The Scientific Working Group on Digital Evidence (SWGDE) has released some new documents, the most notable of which are the Vista Technical Notes, and the document on "Live Capture".
The document on Live Capture was very interesting! At only 5 pages in length (the first page is formal disclaimer stuff...), there isn't a whole lot of detail, and the timeliness of the document may be questionable, but the point is that the document does reference the benefits of performing "live capture"...a term which encompasses three different activities. The document spends only a small paragraph discussing RAM dumps, and in that paragraph refers to "DD" as a software tool that can be used for collecting the contents of memory...on Windows systems, this is no longer the case (unless you have an old copy of the version of dd.exe sitting around). Further, this article in the Forensic Magazine mentions the use of dcfldd (version 1.3.4 was reportedly used when writing the article) to dump RAM from a Windows system...however, the command line listed in the article no longer seems to work (although for some odd reason, on a Windows XP SP2 system, replacing "\\.\PhysicalMemory" with "/dev/mem" seems to get something). Oddly enough, the document doesn't mention ProDiscover (which had the ability to collect RAM and volatile data before EnCase), nor does it mention Nigilant32.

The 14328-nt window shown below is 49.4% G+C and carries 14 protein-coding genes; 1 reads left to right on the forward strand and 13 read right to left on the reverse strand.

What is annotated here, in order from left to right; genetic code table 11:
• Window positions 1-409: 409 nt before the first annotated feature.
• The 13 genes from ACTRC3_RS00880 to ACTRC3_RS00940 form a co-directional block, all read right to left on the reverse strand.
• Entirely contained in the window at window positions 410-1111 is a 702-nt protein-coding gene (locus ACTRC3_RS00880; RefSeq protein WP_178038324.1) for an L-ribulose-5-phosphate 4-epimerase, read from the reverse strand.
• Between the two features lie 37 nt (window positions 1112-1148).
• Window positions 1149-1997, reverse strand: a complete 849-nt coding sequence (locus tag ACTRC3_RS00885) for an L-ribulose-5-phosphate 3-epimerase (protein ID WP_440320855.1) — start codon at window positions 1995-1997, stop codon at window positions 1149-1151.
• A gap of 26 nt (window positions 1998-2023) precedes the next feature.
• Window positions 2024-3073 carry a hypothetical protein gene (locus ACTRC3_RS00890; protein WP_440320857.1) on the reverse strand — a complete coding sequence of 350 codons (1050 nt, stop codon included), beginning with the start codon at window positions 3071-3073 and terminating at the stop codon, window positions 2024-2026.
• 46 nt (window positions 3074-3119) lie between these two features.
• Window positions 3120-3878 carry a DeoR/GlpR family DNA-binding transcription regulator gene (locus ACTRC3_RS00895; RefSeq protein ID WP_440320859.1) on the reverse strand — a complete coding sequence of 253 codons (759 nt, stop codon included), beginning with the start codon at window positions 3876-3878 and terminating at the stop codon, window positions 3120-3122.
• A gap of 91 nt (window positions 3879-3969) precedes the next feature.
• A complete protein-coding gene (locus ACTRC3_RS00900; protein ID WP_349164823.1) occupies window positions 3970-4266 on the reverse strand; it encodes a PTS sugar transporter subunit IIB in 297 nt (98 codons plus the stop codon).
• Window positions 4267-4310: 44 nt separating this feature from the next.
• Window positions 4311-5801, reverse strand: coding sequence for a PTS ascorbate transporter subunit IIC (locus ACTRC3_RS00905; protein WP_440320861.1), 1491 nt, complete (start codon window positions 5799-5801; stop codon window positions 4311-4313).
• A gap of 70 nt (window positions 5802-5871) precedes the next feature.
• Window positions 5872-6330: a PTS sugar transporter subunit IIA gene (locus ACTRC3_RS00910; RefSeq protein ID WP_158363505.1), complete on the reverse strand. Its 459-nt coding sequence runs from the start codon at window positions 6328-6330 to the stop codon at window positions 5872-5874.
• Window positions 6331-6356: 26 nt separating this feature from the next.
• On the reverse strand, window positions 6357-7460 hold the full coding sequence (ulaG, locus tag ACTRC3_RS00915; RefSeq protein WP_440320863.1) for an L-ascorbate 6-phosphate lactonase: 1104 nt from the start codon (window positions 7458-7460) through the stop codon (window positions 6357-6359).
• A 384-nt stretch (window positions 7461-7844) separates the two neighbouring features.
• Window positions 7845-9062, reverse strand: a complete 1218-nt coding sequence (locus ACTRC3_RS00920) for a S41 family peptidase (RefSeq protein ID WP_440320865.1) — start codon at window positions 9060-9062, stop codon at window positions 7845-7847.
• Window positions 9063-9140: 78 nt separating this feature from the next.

The section of the document that addresses live acquisition is also extremely short and bereft of any real content...I'd love to know what "careful planning" they are referring to, just as I'm sure others reading the document who've never done a live acquisition must be wondering.
But hey...don't get me wrong...I think it's a great thing that the document is out. The more these techniques and methodologies are discussed and presented, the more likely they are to be used and then become part of standard procedures.
Just got the SWEDGE document on live acquisition. To say that it's superficial would be generous. Concerning Vista RAM, am I still correct in understanding that George Garner's tool is the only one documented to work? Of course, one still can harvest a good deal of worthwhile information by tackling Vista live, but leaving RAM aside.
To the best of my knowledge, Garner's tool is still the only one that will allow you to dump RAM from any Win2K3 SP1 and above system. I had heard rumors a while ago that something was going to be added to Helix 2.0, which was due out at the end of the '07...but nothing definitive.
Check out Responder (www.hbgary.com) - those guys are carving all service packs of win2k and XP and recovering all open files/regkeys/sockets/drivers - a ton of internal structures. And, I heard they just signed an exclusive deal w/ Guidance.
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